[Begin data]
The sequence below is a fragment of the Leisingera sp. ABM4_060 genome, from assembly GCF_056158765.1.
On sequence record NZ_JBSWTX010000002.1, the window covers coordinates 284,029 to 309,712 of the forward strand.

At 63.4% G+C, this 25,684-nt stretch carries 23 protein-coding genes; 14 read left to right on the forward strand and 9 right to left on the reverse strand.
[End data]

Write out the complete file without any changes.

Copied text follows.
The sequence below is a fragment of the Leisingera sp. ABM4_060 genome, from assembly GCF_056158765.1.
On sequence record NZ_JBSWTX010000002.1, the window covers coordinates 284,029 to 309,712 of the forward strand.

At 63.4% G+C, this 25,684-nt stretch carries 23 protein-coding genes; 14 read left to right on the forward strand and 9 right to left on the reverse strand.